Master Sgt. Larry Rocha did not want to get out of the car when he pulled up at the home where he had to tell a woman her soldier husband was dead.
"You do not forget the first time you have to do it," Rocha says.
And, he says, it doesn't get any easier the second, third or any time after that.
"I'm not the sort of person who can go out the door and say that's that."
Rocha, 35, dark-haired and serious, is a non-commissioned officer in charge at the Fort Meade Casualty Assistance Command. He's been in the Army 17 years. He is one of the people ready to notify survivors of soldiers who may be killed in Operation Desert Storm.
"I remember driving up the driveway," he says. "That's when the butterflies started. I felt I couldn't move. But I knew it had to be done."
Rocha sits erect in his BDU's -- his battle dress utilities, the uniform of the day -- in a Fort Meade media office. His hands are clasped in his lap, occasionally folding and unfolding. The dead man had been a friend. He knew the wife.
"She was surprised to see me," Rocha says. "She had not heard anything. We made our greetings. I asked to come in. I said: Look, I have something to tell you.
"She knew it right away," he says. "A seriousness, basically, had come about."
He told her what happened. Her husband had been killed in an auto accident.
"She started crying," Rocha says. "The kids came in. They said, 'Mommy, what's going on? Why are you crying?' They actually became her consolation."
The chaplain who had come with Rocha said a few words. They called a neighbor over to help. They made sure she was all right. And they let her know a casualty-assistance officer would come the next day.
They stayed only a few minutes. The Army trains notification people to be brief. But it was a few minutes Rocha will never forget.
"I think I was professional, yet personal," he says. "I think my emotional stamina held up very well."
That's the basic scene that will be played out if soldiers die in Operation Desert Storm. The Army is expanding casualty-assistance programs and Rocha now teaches new notification and assistance personnel in the Fort Meade command. That includes Baltimore, the rest of Maryland except for Prince George's and Montgomery counties and parts of Pennsylvania, Virginia, and West Virginia.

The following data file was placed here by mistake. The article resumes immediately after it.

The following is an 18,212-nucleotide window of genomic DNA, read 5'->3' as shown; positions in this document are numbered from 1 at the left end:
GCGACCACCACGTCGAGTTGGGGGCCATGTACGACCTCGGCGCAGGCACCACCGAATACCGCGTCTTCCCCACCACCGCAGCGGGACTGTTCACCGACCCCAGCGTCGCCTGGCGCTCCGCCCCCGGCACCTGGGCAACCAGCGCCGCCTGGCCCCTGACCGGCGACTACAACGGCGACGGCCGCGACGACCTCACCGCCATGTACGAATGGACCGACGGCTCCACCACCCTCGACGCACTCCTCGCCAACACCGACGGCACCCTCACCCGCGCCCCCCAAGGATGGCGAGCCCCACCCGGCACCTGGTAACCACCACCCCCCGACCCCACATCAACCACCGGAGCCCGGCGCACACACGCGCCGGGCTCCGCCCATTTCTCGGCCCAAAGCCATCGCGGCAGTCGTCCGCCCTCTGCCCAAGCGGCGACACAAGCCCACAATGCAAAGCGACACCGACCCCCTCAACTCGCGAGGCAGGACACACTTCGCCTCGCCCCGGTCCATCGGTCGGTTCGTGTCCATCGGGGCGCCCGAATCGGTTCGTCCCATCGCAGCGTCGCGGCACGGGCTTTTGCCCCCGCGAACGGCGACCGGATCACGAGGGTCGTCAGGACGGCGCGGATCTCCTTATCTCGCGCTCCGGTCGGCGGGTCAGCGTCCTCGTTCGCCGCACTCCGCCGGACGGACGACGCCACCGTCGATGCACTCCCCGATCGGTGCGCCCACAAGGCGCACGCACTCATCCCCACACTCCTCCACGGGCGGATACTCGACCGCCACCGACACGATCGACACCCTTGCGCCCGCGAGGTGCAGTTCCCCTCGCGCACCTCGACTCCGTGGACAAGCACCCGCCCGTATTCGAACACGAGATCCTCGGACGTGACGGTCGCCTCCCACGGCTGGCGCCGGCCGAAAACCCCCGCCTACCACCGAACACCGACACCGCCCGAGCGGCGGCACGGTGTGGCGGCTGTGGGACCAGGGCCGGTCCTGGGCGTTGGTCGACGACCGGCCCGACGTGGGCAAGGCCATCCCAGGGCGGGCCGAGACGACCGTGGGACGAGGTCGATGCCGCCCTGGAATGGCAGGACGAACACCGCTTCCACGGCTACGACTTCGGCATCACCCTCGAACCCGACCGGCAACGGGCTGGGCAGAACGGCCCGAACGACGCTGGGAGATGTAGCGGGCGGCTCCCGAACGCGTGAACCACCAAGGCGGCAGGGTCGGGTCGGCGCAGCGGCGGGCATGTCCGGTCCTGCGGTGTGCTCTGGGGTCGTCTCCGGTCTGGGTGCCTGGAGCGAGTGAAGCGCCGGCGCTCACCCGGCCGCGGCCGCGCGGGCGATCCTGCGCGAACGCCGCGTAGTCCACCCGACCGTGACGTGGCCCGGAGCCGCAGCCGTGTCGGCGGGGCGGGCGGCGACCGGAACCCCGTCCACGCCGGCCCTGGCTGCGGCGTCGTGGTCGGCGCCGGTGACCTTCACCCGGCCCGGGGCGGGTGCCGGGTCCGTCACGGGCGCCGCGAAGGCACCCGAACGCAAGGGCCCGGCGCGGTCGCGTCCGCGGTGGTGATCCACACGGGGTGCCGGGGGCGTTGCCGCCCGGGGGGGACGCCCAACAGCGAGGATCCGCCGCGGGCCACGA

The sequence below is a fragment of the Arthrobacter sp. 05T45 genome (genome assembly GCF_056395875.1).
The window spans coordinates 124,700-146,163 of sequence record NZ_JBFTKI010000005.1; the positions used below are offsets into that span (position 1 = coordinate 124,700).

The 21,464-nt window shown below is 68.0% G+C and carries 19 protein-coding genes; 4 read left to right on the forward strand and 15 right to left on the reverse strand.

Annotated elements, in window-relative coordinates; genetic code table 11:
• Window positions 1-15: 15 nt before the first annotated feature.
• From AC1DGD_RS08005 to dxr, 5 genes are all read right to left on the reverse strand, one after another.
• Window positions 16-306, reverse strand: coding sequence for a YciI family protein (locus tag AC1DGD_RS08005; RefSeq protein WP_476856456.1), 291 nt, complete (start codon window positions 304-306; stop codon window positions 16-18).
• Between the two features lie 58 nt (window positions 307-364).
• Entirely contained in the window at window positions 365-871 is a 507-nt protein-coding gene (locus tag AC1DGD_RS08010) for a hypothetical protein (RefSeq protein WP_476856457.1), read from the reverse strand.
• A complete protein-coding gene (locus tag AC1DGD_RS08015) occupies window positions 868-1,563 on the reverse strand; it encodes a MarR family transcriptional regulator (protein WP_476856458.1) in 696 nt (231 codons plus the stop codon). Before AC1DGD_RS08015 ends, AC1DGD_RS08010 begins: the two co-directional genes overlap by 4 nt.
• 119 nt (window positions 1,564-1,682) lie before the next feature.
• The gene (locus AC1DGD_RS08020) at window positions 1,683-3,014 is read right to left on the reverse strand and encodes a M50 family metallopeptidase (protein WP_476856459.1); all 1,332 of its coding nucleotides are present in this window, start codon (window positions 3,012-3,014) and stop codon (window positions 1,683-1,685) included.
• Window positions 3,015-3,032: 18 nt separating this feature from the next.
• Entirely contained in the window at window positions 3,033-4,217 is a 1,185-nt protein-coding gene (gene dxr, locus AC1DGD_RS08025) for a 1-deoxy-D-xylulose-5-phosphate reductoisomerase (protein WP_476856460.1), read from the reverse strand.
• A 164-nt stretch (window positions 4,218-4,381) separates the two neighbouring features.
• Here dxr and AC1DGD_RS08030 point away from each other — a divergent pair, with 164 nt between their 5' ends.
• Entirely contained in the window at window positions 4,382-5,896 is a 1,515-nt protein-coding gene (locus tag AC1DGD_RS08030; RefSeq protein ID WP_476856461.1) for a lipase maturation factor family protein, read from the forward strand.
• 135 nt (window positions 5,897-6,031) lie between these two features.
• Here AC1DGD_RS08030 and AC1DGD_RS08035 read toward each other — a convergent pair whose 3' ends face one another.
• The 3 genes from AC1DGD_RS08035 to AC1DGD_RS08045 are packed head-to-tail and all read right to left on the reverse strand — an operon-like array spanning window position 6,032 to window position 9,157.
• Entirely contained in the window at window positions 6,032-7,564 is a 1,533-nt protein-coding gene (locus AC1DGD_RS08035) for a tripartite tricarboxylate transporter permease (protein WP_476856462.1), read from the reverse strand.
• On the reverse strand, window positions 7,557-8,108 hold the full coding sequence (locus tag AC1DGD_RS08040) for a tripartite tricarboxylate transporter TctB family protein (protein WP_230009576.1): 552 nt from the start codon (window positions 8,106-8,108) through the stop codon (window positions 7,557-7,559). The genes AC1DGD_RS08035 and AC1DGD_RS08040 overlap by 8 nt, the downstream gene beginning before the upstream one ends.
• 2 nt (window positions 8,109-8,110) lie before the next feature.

The Army doesn't like to give exact numbers: "We don't like to scare people," a media person says. "We've got enough. We're ready to do the job. That's what the military is all about -- preparedness."
Notification personnel come from local reserve, National Guard or regular army units. And they mostly volunteer.
"I'm not going to go out and make somebody do it," Rocha says. "We've had people say, 'I can't do it. I don't have it inside me to tell someone that their loved one is deceased.' "
Rocha, in fact, begged off his first assignment as a notifier. But he's since done three, none during hostilities.
Preparation consists of a kind of common-sense compilation of dos and don'ts.
"The primary don't is: we don't call on the telephone," Rocha says. "All notifications are done in person.
"We don't call to see if they are at home. We don't leave notes. We don't talk over intercoms.
"We talk only to the next of kin. We confirm who they are. We say: I'm here on behalf of the secretary of the Army and express his deep regrets. Your son or daughter or husband has died as a result of . . ."
But the notifiers are told not to have a script.
"Don't have anything written in your hands you want to read," Rocha tells new notification people.
"You want to go in with compassion," he says. "Place yourself as if you are talking to one of your own family."
"If people are really in touch with their own feelings they can really do anything," he says. "It has to be done tactfully and in good taste. We don't want them to go out like they were robots.
"We want them to dig into their own instincts and feelings. That comes naturally. I can't teach people to come in contact with themselves.
"They just have to place themselves in that situation, as if they were telling their own mother of the death of their own brother or their own sister. We're looking for empathy."
Within 24 hours of the notification of a death, a casualty-assistance office will come to the home of the next of kin to help with funeral arrangements and in applying for all assistance and entitlements.
The Army will arrange for the funeral, pay for preparation of the remains, provide a casket and transportation to a funeral establishment. But there may additional funeral expenses which the survivor must pay.
The assistance counselor will provide help in getting Veterans Administration and Social Security benefits and whatever unspent pay or leave allowances the next of kin might be due.
The spouse or children, or sometimes parents, of a soldier who dies on active duty also receives a $3,000 "death gratuity."
The notifier is always of the rank or equivalent of the dead soldier, but at least staff sergeant or above. They wear the Class-A uniform, "dress greens."
"But," Sgt. Rocha cautions, "that doesn't mean because a person is approaching your house in a Class-A uniform that it is bad news."